Why is there no campaign for the lost plane in Kamloops??
Tomnod is not required to initiate any particular campaign. As has been posted in the First Look thread, Tomnod has set guidelines for all requests. While the staff and all nodders share concerns about anyone in distress, often it is just not feasible to do a campaign for a specific event. We post requests here in the First Look thread in case Staff thinks they can retask the satellites to get new images.
A heavily treed, mountainous area would be just as difficult to search from satellite images as from the ground. ( http://vancouversun.com/news/local-news/search-underway-after-private-plane-carrying-two-fails-to-arrive-in-kamloops )
I have driven truck up in the area of Cranbrook and Kamloops and let me assure you that it is freaking rough and heavily forested. That’s one reason I retired, I drove mainly in Canadian West for the last 5 years and driving there in the winter time will give you ulcers.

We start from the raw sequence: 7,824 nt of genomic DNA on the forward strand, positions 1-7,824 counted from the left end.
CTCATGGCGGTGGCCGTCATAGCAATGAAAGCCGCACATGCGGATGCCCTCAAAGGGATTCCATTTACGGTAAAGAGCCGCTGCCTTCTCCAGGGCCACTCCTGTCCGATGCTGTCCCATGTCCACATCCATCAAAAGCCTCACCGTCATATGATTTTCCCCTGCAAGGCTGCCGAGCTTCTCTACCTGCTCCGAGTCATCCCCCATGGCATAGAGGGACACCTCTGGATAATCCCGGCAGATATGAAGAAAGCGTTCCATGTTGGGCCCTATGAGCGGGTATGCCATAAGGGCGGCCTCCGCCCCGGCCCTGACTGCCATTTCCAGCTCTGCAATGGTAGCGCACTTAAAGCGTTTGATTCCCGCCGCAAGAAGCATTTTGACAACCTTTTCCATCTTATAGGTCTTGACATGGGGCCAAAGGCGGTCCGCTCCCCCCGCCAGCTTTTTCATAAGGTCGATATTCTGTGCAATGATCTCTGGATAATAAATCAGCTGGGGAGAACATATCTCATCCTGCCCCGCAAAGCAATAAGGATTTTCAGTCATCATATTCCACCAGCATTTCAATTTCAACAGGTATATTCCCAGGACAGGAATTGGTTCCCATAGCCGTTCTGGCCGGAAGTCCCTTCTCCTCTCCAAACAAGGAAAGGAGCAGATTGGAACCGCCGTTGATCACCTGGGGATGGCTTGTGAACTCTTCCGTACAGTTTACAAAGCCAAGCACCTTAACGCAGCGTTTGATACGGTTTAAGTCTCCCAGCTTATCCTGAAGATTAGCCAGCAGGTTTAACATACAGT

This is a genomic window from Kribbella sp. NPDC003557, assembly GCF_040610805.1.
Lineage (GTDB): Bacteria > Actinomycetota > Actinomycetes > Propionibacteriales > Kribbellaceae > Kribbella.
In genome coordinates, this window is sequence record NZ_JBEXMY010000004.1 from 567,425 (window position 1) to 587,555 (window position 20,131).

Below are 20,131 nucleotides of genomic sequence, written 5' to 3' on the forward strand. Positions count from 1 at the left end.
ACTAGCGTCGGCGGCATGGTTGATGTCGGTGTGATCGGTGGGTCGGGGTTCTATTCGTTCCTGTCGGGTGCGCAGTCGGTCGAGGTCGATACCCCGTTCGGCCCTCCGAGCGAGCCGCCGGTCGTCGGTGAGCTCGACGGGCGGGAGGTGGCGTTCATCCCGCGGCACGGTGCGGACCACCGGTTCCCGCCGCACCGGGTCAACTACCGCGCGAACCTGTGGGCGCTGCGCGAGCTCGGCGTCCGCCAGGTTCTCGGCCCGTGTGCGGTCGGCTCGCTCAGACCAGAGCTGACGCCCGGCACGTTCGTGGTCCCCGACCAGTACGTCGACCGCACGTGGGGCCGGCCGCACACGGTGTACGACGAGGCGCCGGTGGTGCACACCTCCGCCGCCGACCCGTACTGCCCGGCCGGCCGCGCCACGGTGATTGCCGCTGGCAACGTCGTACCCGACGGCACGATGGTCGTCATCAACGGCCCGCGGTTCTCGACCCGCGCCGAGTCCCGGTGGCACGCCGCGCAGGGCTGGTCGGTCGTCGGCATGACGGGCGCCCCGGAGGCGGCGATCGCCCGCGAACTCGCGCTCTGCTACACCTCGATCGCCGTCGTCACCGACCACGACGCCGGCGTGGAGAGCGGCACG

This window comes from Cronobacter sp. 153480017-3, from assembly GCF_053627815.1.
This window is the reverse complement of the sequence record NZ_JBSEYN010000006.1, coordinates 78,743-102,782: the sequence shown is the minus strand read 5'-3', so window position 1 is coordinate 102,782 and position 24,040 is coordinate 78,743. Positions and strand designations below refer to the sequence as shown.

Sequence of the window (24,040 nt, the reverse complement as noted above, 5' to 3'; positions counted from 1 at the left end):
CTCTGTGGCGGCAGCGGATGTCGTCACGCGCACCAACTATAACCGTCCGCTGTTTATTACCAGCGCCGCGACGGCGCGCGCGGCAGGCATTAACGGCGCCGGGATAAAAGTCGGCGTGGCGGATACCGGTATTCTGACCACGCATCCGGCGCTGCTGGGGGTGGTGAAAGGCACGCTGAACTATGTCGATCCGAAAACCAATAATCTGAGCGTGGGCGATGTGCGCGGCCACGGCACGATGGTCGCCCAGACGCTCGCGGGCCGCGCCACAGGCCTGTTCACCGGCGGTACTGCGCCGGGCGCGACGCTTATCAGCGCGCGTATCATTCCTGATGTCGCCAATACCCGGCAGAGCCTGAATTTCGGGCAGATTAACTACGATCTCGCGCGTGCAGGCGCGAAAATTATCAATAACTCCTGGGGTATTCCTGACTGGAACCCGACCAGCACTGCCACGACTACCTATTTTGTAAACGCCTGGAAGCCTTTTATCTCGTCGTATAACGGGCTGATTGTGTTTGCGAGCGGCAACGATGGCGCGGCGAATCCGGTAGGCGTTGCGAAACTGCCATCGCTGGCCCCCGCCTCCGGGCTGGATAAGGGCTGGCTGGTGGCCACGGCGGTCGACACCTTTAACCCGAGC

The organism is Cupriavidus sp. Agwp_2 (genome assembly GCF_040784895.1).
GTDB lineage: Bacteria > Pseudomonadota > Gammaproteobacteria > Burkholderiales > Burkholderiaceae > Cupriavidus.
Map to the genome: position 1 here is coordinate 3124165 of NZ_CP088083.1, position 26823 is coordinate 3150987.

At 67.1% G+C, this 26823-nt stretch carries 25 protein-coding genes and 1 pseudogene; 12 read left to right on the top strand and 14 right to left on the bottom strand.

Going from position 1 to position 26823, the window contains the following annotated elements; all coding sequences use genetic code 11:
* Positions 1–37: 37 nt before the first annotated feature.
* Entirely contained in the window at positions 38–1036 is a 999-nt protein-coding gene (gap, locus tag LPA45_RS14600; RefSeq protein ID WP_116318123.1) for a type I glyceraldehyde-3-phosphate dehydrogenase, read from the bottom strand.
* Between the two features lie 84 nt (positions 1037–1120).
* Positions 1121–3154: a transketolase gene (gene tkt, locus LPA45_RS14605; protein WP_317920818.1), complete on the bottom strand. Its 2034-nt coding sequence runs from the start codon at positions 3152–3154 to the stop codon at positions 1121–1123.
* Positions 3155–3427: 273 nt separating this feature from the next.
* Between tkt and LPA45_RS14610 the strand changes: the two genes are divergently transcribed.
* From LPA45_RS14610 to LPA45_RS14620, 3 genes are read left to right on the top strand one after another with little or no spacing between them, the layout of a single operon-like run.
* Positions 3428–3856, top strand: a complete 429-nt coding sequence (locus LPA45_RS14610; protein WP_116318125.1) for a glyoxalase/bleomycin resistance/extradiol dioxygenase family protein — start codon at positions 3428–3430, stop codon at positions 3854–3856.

Sounds just a little bit like the aggravation I used to get when I was called out to salt the roads in winter. Our foreman used to wait so long before he would call us in to work, but by that time everything was covered with 1/2"-1" of ice and/or freezing rain. It would take me over an hour and half just to drive the 6 miles up to the “hollow” where the highway department was. Of course there is a very steep hill that I couldn’t always make, so I had to slid back down backwards to the bottom, drive down US Rte 9W into the next county and cut up through a hilly, winding back road. At least those hills weren’t as long and steep. By the time I was heading back down to do my own route, I had to salt the state highway because nothing could move. One time I stopped my truck on the pavement to check my load. As I was on top of the sander, I realized my truck was moving! It was sliding sideways toward the ditch. The vibrations from the motor was enough to start it sliding on the ice! I practically fell off the sander getting down, hopped in and dropped my plow. The extra 1800 pounds was enough to stop it from sliding. Then I had to slid down that hill that I couldn’t get up when I was on my way to work. There is a “S” curve near the top and I ended up sliding sideways - passenger side first - down the hill, pumping my brakes as I ran the sander’s spinner and auger at full blast. I probably wasted enough salt to do several miles of road, but it was enough to let me get straightened out, then slide sideways driver’s side first, and so on until I reached the bottom - 3/4 mile down! I think I used nearly 1//3 of my load just getting down that hill. Then I had to do my own roads and hills, which were even steeper and more dangerous than that one. One hill had a small wooded bridge that crossed over a 60-foot ravine that led down a narrow winding and steep road to a marina. For some other hills, I had to off-load a pile of salt, grab a shovel and walk around to the front of the truck and spread it on the hill ahead of me. That’s how I salted the entire 3/4-mile hill. What should have taken about 6 hours to do ended up taking me about 14 hours. And when I would meet someone one on the road (usually off the road), they would actually be angry with me, asking what took me so long to get to “their” road! And I also had about 8 broken tire chains I had to stop and repair on the road. I don’t miss that at all now that I’m retired.